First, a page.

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Baker Street District

City of Guelph

“With the provincial call on the table, Conestoga College with the support of the University of Guelph are planning to submit a proposal for a new campus for over 1000 students seeking post-secondary, academic upgrading, training, and/or continuing education,” the city staff report says.

Conestoga College campus eyed for downtown

A potential Conestoga College campus for over 1,000 students in the downtown’s Baker Street area will be discussed at a special city council meeting Wednesday. Council will also look at the possibility of a special property tax levy for a proposed new economic investment fund.
A separate or special property tax levy “may be required as one of the components” of a proposed Guelph Economic Investment Fund, says a city staff report done for the 6 p.m. Feb. 26 council meeting. Money needed for this proposed fund is “in the order of $60 million to $80 million,” the report says.
“This investment would be recovered over time through increased economic potential, increased assessment value and therefore tax income,” the report says.
Conestoga College is one of the city’s potential partners for redevelopment of the Baker Street Parking Lot and surrounding area. This includes property the city has been acquiring on upper Wyndham Street for a new main library that would back onto the current parking lot site.
Council will be asked Wednesday to support in principle an application that Conestoga College intends to submit to the province for a new Guelph campus that could go on the Baker Street site. Conestoga’s application comes after the province issued a call in December for proposals for new or expanded post-secondary campuses in Ontario. “With the provincial call on the table, Conestoga College with the support of the University of Guelph are planning to submit a proposal for a new campus for over 1000 students seeking post-secondary, academic upgrading, training, and/or continuing education,” the city staff report says.
Conestoga and the U of G are listed as the “six emerging partners” in the city’s redevelopment plans for the Baker Street area. The other four are the Guelph Public Library, Innovation Guelph, the YMCA-YWCA of Guelph and the U of G’s Central Student Association, which represents the university’s undergraduate students.
“This cluster has the potential to be a community anchor of significant scale and has led to a real discussion of community engagement, collaboration, synergies, financial commitments and space requirements,” the report says.
Last year, the city, the county, Conestoga and the U of G jointly hired the consulting firm Deloitte and Touche to do additional assessment of local post-secondary education needs. A need was found for increased post-secondary education capacity to meet the educational and training needs of local industry and business, it says.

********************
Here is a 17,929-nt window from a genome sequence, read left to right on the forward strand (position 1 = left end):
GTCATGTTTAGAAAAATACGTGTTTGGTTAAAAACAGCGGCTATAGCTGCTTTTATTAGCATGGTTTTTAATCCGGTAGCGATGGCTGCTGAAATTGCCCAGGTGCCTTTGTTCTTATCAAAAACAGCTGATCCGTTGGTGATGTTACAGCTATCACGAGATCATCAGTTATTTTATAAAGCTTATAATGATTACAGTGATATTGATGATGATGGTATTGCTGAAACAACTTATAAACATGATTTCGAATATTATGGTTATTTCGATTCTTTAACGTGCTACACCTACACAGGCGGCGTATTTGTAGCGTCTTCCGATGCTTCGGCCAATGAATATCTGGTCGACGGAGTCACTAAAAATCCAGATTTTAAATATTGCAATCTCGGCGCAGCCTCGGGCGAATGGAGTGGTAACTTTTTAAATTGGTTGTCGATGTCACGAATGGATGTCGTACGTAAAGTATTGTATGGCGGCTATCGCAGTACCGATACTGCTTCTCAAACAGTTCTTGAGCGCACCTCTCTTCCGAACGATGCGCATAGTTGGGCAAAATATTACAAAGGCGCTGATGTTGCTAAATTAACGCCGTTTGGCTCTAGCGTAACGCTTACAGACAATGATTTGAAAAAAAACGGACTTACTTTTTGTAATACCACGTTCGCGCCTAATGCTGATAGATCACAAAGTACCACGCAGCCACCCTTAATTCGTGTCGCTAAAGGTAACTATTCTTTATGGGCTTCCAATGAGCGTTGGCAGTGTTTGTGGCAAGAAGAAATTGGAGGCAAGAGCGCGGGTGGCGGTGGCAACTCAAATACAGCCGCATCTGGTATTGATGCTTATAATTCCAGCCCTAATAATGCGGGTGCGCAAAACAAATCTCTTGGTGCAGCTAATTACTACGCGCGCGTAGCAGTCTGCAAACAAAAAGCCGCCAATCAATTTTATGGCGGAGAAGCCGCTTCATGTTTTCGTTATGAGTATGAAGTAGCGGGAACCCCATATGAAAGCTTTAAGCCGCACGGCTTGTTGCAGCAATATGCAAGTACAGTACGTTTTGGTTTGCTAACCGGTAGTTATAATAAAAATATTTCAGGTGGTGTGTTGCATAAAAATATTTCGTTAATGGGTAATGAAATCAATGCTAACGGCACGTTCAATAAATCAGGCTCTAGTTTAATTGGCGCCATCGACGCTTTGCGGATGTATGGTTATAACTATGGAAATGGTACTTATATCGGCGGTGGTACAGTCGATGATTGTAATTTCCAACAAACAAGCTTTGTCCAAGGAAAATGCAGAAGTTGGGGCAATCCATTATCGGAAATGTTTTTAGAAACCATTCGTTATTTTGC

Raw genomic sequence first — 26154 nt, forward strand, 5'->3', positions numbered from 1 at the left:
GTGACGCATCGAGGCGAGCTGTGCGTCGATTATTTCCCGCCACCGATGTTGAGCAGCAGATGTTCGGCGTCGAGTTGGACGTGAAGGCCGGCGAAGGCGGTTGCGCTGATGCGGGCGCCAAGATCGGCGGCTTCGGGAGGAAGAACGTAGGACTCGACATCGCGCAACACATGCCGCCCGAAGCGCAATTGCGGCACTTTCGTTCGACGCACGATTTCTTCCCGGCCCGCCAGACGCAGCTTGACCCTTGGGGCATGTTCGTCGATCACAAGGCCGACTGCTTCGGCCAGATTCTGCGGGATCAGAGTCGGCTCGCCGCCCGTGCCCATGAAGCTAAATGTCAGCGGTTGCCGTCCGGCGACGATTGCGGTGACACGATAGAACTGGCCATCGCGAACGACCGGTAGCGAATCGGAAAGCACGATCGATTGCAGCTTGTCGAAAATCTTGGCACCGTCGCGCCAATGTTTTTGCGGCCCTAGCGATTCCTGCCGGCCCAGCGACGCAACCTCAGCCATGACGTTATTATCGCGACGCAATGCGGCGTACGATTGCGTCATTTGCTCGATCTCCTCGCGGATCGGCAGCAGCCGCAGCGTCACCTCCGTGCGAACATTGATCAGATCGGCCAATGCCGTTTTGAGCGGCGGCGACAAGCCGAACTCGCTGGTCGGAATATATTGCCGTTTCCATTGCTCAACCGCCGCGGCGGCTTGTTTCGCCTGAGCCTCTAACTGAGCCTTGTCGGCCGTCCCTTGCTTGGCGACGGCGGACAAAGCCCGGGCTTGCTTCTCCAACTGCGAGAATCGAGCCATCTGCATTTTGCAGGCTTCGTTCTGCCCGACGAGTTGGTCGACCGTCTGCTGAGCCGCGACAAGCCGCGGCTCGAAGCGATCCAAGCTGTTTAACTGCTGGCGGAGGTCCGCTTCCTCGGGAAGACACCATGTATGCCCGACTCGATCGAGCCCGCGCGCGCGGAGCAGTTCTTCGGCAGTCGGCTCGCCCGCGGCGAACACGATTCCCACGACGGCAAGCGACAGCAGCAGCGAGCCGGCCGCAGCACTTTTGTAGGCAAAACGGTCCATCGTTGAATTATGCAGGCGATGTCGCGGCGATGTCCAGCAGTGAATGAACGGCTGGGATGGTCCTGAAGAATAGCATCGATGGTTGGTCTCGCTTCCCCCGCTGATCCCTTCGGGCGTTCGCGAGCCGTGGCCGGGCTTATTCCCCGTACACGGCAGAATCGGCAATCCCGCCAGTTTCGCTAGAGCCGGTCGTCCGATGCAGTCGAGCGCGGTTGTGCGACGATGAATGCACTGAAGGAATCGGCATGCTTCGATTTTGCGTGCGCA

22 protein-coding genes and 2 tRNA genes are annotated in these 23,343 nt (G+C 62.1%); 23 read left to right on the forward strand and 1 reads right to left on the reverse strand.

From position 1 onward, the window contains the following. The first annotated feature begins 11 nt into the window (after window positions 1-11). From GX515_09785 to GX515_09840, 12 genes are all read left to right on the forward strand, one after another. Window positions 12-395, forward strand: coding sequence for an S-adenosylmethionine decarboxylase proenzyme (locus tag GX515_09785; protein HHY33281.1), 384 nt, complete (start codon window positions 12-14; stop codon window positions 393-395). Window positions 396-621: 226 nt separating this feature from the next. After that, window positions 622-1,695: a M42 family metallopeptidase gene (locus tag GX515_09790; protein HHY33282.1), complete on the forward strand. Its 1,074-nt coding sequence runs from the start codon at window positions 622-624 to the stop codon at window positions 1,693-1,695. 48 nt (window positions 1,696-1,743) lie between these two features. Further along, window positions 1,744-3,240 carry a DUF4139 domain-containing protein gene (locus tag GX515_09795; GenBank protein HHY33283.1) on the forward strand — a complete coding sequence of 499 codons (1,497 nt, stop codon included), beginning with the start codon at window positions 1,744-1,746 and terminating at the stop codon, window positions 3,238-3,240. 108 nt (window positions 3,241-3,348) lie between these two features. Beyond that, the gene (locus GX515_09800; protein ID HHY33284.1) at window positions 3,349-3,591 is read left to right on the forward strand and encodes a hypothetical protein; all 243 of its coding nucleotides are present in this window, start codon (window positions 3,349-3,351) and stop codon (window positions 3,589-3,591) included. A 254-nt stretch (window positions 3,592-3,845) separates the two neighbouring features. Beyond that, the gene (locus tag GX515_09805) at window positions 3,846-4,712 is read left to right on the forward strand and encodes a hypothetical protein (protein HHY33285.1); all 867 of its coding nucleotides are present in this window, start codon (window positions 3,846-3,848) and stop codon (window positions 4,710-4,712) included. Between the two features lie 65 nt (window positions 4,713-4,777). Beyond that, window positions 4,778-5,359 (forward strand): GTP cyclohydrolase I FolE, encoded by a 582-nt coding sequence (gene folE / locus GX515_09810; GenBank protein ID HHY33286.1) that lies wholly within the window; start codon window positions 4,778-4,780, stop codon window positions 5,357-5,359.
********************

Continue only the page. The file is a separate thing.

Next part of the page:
The proposed Guelph Economic Investment Fund would provide a dedicated funding source to help the city “activate the ‘next wave’ of downtown projects,” the report says.
It says the current assessed value of taxable properties in the downtown area is about $300 million, and the annual property taxes they generate is about $4.7 million. Redevelopment that adds 6,000 new residents and 1,500 new jobs to the downtown could see the assessed value jump to $1.3 billion and taxes rise to $16.7 million a year by 2031, it says.
This could result in the city taking in more than $120 million in new property tax over the next 20 years, the report says. However, without the proposed Guelph Economic Investment Fund, “this future revenue potential and future growth opportunities are greatly diminished,” it says.
“Seeding and leveraging” of the next wave of downtown redevelopment projects would allow the city to achieve community goals, the report says. “More importantly, growth in the downtown will allow the city to activate other areas of the city,” it adds.
The “economic intensification” of downtown Guelph requires the city to act on its priorities and make clear its continued commitment to redevelopment, the report says. “Over the last several years, key programs and initiatives have jumpstarted downtown development and now require the city to be more explicit and deliberate in maintaining the development momentum created,” it says.

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